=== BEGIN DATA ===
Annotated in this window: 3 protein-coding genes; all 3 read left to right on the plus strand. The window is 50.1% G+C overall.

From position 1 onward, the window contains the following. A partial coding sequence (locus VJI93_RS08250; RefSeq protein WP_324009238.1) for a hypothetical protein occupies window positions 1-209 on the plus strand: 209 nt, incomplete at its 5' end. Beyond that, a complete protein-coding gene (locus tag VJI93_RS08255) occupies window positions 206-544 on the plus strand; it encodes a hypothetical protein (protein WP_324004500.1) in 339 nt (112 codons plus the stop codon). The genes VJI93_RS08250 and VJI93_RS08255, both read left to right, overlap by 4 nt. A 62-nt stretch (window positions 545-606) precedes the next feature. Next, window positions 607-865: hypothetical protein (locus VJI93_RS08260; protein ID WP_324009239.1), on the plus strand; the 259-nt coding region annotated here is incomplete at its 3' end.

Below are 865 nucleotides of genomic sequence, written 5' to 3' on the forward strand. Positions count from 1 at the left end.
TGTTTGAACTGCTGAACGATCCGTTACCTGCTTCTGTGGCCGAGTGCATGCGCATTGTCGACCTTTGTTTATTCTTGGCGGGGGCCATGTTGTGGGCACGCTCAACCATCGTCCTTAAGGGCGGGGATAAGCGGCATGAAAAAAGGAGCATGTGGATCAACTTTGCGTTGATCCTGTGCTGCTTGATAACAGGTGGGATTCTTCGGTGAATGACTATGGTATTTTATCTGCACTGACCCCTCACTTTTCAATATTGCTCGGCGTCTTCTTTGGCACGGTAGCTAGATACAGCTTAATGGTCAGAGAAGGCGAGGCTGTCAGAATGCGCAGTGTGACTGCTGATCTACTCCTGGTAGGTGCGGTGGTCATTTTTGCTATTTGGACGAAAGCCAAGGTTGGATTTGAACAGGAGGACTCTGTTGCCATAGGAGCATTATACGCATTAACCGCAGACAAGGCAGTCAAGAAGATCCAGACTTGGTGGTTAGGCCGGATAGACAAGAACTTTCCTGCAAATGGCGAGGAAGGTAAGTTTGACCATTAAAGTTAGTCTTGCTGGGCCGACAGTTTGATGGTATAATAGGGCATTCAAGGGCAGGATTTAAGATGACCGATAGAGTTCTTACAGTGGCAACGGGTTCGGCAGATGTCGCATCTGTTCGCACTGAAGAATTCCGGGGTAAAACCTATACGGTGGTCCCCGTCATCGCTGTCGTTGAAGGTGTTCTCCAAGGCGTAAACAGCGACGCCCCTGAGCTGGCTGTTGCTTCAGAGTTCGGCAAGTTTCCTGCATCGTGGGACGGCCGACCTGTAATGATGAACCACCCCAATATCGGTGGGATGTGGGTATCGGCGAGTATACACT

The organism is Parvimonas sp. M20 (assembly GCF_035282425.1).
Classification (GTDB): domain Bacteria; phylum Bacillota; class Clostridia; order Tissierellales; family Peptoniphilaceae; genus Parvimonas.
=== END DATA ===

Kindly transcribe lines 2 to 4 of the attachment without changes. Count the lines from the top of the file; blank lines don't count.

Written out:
From position 1 onward, the window contains the following. A partial coding sequence (locus VJI93_RS08250; RefSeq protein WP_324009238.1) for a hypothetical protein occupies window positions 1-209 on the plus strand: 209 nt, incomplete at its 5' end. Beyond that, a complete protein-coding gene (locus tag VJI93_RS08255) occupies window positions 206-544 on the plus strand; it encodes a hypothetical protein (protein WP_324004500.1) in 339 nt (112 codons plus the stop codon). The genes VJI93_RS08250 and VJI93_RS08255, both read left to right, overlap by 4 nt. A 62-nt stretch (window positions 545-606) precedes the next feature. Next, window positions 607-865: hypothetical protein (locus VJI93_RS08260; protein ID WP_324009239.1), on the plus strand; the 259-nt coding region annotated here is incomplete at its 3' end.

Below are 865 nucleotides of genomic sequence, written 5' to 3' on the forward strand. Positions count from 1 at the left end.
TGTTTGAACTGCTGAACGATCCGTTACCTGCTTCTGTGGCCGAGTGCATGCGCATTGTCGACCTTTGTTTATTCTTGGCGGGGGCCATGTTGTGGGCACGCTCAACCATCGTCCTTAAGGGCGGGGATAAGCGGCATGAAAAAAGGAGCATGTGGATCAACTTTGCGTTGATCCTGTGCTGCTTGATAACAGGTGGGATTCTTCGGTGAATGACTATGGTATTTTATCTGCACTGACCCCTCACTTTTCAATATTGCTCGGCGTCTTCTTTGGCACGGTAGCTAGATACAGCTTAATGGTCAGAGAAGGCGAGGCTGTCAGAATGCGCAGTGTGACTGCTGATCTACTCCTGGTAGGTGCGGTGGTCATTTTTGCTATTTGGACGAAAGCCAAGGTTGGATTTGAACAGGAGGACTCTGTTGCCATAGGAGCATTATACGCATTAACCGCAGACAAGGCAGTCAAGAAGATCCAGACTTGGTGGTTAGGCCGGATAGACAAGAACTTTCCTGCAAATGGCGAGGAAGGTAAGTTTGACCATTAAAGTTAGTCTTGCTGGGCCGACAGTTTGATGGTATAATAGGGCATTCAAGGGCAGGATTTAAGATGACCGATAGAGTTCTTACAGTGGCAACGGGTTCGGCAGATGTCGCATCTGTTCGCACTGAAGAATTCCGGGGTAAAACCTATACGGTGGTCCCCGTCATCGCTGTCGTTGAAGGTGTTCTCCAAGGCGTAAACAGCGACGCCCCTGAGCTGGCTGTTGCTTCAGAGTTCGGCAAGTTTCCTGCATCGTGGGACGGCCGACCTGTAATGATGAACCACCCCAATATCGGTGGGATGTGGGTATCGGCGAGTATACACT